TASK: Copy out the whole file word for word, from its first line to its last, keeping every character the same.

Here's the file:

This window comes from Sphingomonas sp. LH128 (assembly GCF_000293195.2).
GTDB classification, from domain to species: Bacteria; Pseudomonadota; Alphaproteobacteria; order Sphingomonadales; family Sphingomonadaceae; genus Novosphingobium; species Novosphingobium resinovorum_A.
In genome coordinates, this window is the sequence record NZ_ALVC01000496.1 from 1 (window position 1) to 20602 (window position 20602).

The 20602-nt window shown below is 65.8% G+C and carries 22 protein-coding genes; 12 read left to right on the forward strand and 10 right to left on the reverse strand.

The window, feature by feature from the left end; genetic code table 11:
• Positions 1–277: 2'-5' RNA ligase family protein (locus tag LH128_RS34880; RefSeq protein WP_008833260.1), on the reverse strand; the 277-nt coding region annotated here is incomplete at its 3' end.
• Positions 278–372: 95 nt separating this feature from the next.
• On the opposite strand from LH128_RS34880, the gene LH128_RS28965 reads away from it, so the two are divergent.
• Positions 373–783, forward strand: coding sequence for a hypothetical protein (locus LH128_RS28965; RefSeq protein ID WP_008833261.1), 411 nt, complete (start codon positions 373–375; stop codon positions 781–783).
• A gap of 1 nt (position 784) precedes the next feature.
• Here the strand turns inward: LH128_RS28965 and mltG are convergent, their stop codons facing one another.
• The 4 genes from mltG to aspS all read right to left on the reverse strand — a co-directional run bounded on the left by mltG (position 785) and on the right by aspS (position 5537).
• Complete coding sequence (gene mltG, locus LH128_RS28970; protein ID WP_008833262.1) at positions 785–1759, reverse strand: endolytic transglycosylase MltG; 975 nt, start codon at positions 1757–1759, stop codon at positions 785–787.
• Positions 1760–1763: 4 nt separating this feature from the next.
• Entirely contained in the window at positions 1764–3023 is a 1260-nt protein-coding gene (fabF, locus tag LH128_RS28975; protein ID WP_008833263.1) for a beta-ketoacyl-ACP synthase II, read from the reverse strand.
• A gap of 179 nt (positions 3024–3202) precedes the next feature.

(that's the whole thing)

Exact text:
This window comes from Sphingomonas sp. LH128 (assembly GCF_000293195.2).
GTDB classification, from domain to species: Bacteria; Pseudomonadota; Alphaproteobacteria; order Sphingomonadales; family Sphingomonadaceae; genus Novosphingobium; species Novosphingobium resinovorum_A.
In genome coordinates, this window is the sequence record NZ_ALVC01000496.1 from 1 (window position 1) to 20602 (window position 20602).

The 20602-nt window shown below is 65.8% G+C and carries 22 protein-coding genes; 12 read left to right on the forward strand and 10 right to left on the reverse strand.

The window, feature by feature from the left end; genetic code table 11:
• Positions 1–277: 2'-5' RNA ligase family protein (locus tag LH128_RS34880; RefSeq protein WP_008833260.1), on the reverse strand; the 277-nt coding region annotated here is incomplete at its 3' end.
• Positions 278–372: 95 nt separating this feature from the next.
• On the opposite strand from LH128_RS34880, the gene LH128_RS28965 reads away from it, so the two are divergent.
• Positions 373–783, forward strand: coding sequence for a hypothetical protein (locus LH128_RS28965; RefSeq protein ID WP_008833261.1), 411 nt, complete (start codon positions 373–375; stop codon positions 781–783).
• A gap of 1 nt (position 784) precedes the next feature.
• Here the strand turns inward: LH128_RS28965 and mltG are convergent, their stop codons facing one another.
• The 4 genes from mltG to aspS all read right to left on the reverse strand — a co-directional run bounded on the left by mltG (position 785) and on the right by aspS (position 5537).
• Complete coding sequence (gene mltG, locus LH128_RS28970; protein ID WP_008833262.1) at positions 785–1759, reverse strand: endolytic transglycosylase MltG; 975 nt, start codon at positions 1757–1759, stop codon at positions 785–787.
• Positions 1760–1763: 4 nt separating this feature from the next.
• Entirely contained in the window at positions 1764–3023 is a 1260-nt protein-coding gene (fabF, locus tag LH128_RS28975; protein ID WP_008833263.1) for a beta-ketoacyl-ACP synthase II, read from the reverse strand.
• A gap of 179 nt (positions 3024–3202) precedes the next feature.